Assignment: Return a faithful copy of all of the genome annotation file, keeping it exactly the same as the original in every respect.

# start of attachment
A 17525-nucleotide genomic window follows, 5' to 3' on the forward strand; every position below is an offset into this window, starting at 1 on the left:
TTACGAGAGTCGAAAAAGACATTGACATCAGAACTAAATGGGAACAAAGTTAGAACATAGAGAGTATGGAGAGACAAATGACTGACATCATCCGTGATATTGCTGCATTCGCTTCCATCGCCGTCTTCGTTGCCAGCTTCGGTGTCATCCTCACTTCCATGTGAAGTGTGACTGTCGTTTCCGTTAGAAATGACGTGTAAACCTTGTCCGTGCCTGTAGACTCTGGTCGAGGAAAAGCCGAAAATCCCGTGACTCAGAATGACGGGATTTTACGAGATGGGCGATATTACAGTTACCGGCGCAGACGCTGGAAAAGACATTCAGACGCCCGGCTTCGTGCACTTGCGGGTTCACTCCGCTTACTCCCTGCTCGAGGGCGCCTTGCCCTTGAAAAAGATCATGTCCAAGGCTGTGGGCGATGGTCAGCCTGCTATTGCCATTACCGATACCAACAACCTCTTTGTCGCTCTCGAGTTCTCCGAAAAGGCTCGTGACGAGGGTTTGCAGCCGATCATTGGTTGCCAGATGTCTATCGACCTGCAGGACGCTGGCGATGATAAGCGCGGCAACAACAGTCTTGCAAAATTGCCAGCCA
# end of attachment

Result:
A 17525-nucleotide genomic window follows, 5' to 3' on the forward strand; every position below is an offset into this window, starting at 1 on the left:
TTACGAGAGTCGAAAAAGACATTGACATCAGAACTAAATGGGAACAAAGTTAGAACATAGAGAGTATGGAGAGACAAATGACTGACATCATCCGTGATATTGCTGCATTCGCTTCCATCGCCGTCTTCGTTGCCAGCTTCGGTGTCATCCTCACTTCCATGTGAAGTGTGACTGTCGTTTCCGTTAGAAATGACGTGTAAACCTTGTCCGTGCCTGTAGACTCTGGTCGAGGAAAAGCCGAAAATCCCGTGACTCAGAATGACGGGATTTTACGAGATGGGCGATATTACAGTTACCGGCGCAGACGCTGGAAAAGACATTCAGACGCCCGGCTTCGTGCACTTGCGGGTTCACTCCGCTTACTCCCTGCTCGAGGGCGCCTTGCCCTTGAAAAAGATCATGTCCAAGGCTGTGGGCGATGGTCAGCCTGCTATTGCCATTACCGATACCAACAACCTCTTTGTCGCTCTCGAGTTCTCCGAAAAGGCTCGTGACGAGGGTTTGCAGCCGATCATTGGTTGCCAGATGTCTATCGACCTGCAGGACGCTGGCGATGATAAGCGCGGCAACAACAGTCTTGCAAAATTGCCAGCCA